Social structure differs in Asian and African elephants, find researchers

Asian elephants, in general, do not move in mixed groups consisting of males and females.

July 03, 2021 10:25 am | Updated 09:14 pm IST

Asian elephants, in general, do not move in mixed groups consisting of males and females. In the picture, young male elephants are seen associating in the absence of female elephants.

Asian elephants, in general, do not move in mixed groups consisting of males and females. In the picture, young male elephants are seen associating in the absence of female elephants.

Despite the fact that they occupy similar ecological niches, the social structure of Asian elephants differs from that of their African savannah counterparts. This is perhaps due to their differing habitats. It is important to understand this and grasp the diversity of strategies that these endangered species might be adopting to survive.

Since there have been many studies of the African savannah elephants since the 1970s and there have not been many of the Asian elephants until more recently, there is a tendency to believe that what holds good for the former also holds for the latter. However, this is not so, as evidenced by studies conducted by the members of the Evolutionary and Integrative Biology Unit of the Jawaharlal Nehru Centre for Advanced Scientific Research (JNCASR), Bengaluru.

Asian elephants, in general, do not move in mixed groups consisting of males and females. “From what we see, males use smell to track females. They also rove long distances when they are in musth to find females,” says T.N.C. Vidya from JNCASR, who led the studies, in an email to The Hindu .

When they do meet, males check females (and vice-versa sometimes) to probably assess fertility and possibly identity. “Rarely, this might lead to a mating. Sometimes, the male just feeds alongside the female herd for some time and then leaves,” she adds.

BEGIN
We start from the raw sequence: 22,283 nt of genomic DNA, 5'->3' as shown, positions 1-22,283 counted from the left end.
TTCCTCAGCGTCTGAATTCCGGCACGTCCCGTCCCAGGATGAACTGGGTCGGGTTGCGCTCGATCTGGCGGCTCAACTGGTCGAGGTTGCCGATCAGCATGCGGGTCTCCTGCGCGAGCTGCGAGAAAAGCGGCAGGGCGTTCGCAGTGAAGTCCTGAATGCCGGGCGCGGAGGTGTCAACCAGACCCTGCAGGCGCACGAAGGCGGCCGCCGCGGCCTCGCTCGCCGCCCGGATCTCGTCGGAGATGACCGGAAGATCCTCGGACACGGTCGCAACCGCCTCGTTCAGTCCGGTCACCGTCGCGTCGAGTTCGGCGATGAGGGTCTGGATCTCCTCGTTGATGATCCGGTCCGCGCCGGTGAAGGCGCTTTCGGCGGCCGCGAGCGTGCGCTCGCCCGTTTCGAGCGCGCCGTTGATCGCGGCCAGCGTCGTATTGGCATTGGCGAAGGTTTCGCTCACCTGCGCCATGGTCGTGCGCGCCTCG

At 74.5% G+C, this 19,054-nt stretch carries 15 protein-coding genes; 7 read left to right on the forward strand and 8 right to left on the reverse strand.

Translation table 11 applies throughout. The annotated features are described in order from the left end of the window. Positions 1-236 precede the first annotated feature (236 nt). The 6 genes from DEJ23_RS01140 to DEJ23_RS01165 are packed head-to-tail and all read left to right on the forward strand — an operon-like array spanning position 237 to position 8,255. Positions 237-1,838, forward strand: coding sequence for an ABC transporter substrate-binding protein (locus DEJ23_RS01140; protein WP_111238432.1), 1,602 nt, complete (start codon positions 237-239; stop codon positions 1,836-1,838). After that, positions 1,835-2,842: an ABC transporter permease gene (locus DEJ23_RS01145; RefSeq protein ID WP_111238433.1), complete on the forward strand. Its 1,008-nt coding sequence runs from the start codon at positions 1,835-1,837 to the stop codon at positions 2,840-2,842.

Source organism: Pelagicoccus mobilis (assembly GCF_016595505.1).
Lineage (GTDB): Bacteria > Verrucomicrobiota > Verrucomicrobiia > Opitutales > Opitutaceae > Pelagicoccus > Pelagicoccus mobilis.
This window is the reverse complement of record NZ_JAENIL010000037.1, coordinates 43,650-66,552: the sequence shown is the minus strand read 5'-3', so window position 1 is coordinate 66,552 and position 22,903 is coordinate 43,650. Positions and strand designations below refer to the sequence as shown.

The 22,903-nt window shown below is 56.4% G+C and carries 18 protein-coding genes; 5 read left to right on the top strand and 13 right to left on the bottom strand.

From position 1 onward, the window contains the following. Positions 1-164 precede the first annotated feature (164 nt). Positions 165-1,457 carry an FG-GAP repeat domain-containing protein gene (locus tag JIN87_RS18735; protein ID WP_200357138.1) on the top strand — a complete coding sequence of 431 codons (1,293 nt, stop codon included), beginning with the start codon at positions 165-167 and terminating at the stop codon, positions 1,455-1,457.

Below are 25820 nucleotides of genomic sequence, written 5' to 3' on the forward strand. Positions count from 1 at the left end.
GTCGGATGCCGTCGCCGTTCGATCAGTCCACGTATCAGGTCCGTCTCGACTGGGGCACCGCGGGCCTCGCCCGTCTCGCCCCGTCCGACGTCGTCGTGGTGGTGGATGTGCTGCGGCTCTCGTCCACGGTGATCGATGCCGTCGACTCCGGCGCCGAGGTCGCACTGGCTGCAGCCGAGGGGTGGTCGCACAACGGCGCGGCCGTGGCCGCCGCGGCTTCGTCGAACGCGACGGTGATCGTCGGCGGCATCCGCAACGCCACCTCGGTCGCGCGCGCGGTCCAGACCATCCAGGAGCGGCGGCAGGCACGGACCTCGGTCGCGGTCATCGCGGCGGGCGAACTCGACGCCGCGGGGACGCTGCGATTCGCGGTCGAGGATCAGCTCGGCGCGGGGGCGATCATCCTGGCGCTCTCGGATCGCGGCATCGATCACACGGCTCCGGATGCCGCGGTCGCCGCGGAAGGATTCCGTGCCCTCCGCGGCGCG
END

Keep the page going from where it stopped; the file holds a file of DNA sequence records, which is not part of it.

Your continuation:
A study by the group, which has been published in Frontiers in Ecology and Evolution , looked at adult male associations. Male Asian elephants spent only about 12% of their time in all-male groups as compared to 30-60% of the time in African savannah elephants. There was also a constraint on the group size in the case of the former.

“This may be because of the differences in resource availability,” says P. Keerthipriya, the first author of the paper.

Further, in an African savannah elephant population, young males seemed to prefer old males possibly due to opportunities for social learning. This was contrary to what the group observed in Asian elephants.

The observations of the group can be summarised thus: Young males spent a greater proportion of time associating with females (in mixed-sex groups) than with other males (in all-male groups). For old males, these two proportions were similar. While males met at random in the presence of females, the behaviour when females were not present was different.

Old males preferentially associated with other old males, and old and young males met each other less than expected by chance. Young males met each other as expected by chance. There was no evidence that young males spent more time with old males relative to time they spent with other young males. They also did not preferentially initiate associations with older males.

Another important finding of the study is the restriction on male group size. The group had also found a similar restriction on female group size in Kabini. “This is important and suggests that the food distribution is such that it limits large groups of elephants from feeding together,” says Dr. Vidya.

The study documented 138 independent sightings of all-male groups during the study period. “There would be a lot more sightings if we included the non-independent sightings,” says Dr. Vidya.

The researchers had hypothesised two possibilities for adult male elephants getting together in groups – (i) Testing their strength in a relaxed setting against similarly sized and closely matched age-class peers and settling their dominance position, and (ii) young males preferentially associating with, and socially learning from, older males.

“We found no evidence for young males preferentially associating with older males, thus social learning from older males does not seem to play a big role in male associations in our study,” says Dr. Vidya.

In the study, elephants aged 15-30 years were classified as young and those above 30 years were classified as old. Characteristics such as shoulder height, body length, skull size, and skin folds were used to estimate the ages of the elephants.

“We used the semi-captive elephants near the study area, whose ages are known, as a reference while estimating the ages of the adults,” explains Ms. Keerthipriya.

The researchers used their field data from 2009-2014 based on observations made at the Nagarahole and Bandipur National Parks.

“We identified 96 adult males. In all, 83 of them were sighted when they were not in musth, and we used this in this study,” Ms. Keerthipriya clarifies.

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